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Special Issue "4th Dimensional Additive Biofabrication:- Crafting Bio-Functionality from Biomaterials, Cell Biology and Biofabrication Technologies"

A special issue of Materials (ISSN 1996-1944).

Deadline for manuscript submissions: 31 May 2019

Special Issue Editor

Guest Editor
Prof. Dr. Robert Michail Ivan Kapsa

University of Wollongong, Innovation Campus, Wollongong, Australia
Website | E-Mail
Interests: develop autologous cell-based polymer technologies that restore the function of damaged and diseased CNS, PNS and muscle through the development of micro and nano-structured conducting and/or biodegradable polymer scaffold systems that control excitable cell systems by electrical stimulation with or without delivery of therapeutic factors, including pro and contra growth factors and therapeutic nucleic acids from the polymers.

Special Issue Information

Dear Colleague,

Recent advances in additive biofabrication present new opportunities to create structures that can reproduce functional components of failing tissue/organ systems. As such, these synthetic tissue constructs (STCs) require balanced integration of scaffold and functional materials, fabrication processes, and biomolecular and cellular components to reproduce desired functionality in the engineered product.

In particular, translation of STCs to clinical outcomes requires transition of cellular, biomaterial and/or biofabrication processing from two-dimensional systems to three-dimensional systems in which structural and functional elements are more reflective of the native (in vivo) tissue systems for which the STCs are being constructed. In turn, this requires detailed knowledge as to the interplay of effects on cellular development elicited by cells’ exposure to materials, biomolecules and the fabrication processes used to construct the STCs.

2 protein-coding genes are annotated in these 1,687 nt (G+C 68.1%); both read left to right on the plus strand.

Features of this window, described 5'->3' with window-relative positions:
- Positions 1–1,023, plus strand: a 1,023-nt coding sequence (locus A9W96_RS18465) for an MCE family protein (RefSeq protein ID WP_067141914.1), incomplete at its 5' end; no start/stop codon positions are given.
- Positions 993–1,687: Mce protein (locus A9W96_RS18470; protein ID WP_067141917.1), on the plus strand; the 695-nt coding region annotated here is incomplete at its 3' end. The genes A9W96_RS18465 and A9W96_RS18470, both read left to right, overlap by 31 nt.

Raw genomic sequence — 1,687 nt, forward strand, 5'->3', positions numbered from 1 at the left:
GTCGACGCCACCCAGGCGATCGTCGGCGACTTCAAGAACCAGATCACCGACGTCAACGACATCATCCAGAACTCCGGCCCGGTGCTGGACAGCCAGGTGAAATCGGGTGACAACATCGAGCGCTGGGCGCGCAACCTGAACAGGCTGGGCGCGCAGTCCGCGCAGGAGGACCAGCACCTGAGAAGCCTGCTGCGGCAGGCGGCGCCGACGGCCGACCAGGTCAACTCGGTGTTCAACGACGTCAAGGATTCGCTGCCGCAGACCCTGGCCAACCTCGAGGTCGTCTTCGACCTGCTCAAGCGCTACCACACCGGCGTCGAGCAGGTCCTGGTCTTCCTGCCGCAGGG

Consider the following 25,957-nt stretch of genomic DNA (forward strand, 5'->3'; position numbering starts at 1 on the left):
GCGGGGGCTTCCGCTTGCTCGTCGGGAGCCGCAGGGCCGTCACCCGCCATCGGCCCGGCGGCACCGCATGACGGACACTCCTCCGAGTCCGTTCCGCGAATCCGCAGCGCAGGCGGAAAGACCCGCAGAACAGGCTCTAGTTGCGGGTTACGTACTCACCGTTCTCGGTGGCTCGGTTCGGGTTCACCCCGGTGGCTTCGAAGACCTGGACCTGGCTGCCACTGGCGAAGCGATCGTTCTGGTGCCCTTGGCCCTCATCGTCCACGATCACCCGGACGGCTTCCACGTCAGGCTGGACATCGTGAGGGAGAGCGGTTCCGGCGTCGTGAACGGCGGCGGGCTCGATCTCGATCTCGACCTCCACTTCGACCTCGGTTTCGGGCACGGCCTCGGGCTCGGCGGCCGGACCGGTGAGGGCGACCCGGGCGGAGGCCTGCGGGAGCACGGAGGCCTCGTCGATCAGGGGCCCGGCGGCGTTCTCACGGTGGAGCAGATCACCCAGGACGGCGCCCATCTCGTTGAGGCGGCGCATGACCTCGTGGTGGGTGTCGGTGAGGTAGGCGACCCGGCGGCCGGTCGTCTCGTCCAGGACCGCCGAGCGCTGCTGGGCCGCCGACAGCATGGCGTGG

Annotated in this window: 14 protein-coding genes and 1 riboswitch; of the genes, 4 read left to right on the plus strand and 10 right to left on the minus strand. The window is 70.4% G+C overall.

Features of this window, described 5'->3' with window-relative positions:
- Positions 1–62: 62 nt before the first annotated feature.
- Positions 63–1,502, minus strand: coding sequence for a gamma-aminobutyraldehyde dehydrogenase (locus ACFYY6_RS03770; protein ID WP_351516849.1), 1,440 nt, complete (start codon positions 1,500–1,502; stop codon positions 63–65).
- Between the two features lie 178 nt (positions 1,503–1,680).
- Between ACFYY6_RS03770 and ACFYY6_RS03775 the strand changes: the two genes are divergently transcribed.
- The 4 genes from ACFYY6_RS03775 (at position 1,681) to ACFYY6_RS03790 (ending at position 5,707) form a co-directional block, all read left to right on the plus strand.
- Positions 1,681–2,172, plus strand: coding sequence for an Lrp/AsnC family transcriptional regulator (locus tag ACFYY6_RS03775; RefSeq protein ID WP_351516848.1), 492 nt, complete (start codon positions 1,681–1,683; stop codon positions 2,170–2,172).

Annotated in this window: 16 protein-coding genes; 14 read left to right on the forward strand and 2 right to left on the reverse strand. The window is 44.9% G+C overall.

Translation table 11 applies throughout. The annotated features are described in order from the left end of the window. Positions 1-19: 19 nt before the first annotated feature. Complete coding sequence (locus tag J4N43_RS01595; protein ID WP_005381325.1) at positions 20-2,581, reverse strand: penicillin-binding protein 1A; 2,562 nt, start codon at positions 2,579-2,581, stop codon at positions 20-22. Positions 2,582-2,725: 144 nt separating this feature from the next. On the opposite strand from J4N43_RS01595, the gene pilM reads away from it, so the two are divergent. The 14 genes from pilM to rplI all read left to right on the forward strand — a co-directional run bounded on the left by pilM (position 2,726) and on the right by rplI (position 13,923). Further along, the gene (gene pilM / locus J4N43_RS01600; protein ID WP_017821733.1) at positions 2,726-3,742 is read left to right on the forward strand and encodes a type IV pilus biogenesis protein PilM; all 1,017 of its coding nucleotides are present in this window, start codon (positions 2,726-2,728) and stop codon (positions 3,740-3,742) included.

This Special Edition of Materials deals with key aspects of additive biofabrication technologies that facilitate engineering of multimodal, multimaterial and multifunctional STCs towards multi-order complex “synthetic” biofunctionality of enhanced compliance with native tissue function.

Prof. Dr. Robert Michail Ivan Kapsa
Guest Editor

Manuscript Submission Information

Manuscripts should be submitted online at www.mdpi.com by registering and logging in to this website. Once you are registered, click here to go to the submission form. Manuscripts can be submitted until the deadline. All papers will be peer-reviewed. Accepted papers will be published continuously in the journal (as soon as accepted) and will be listed together on the special issue website. Research articles, review articles as well as short communications are invited. For planned papers, a title and short abstract (about 100 words) can be sent to the Editorial Office for announcement on this website.

Submitted manuscripts should not have been published previously, nor be under consideration for publication elsewhere (except conference proceedings papers). All manuscripts are thoroughly refereed through a single-blind peer-review process. A guide for authors and other relevant information for submission of manuscripts is available on the Instructions for Authors page. Materials is an international peer-reviewed open access semimonthly journal published by MDPI.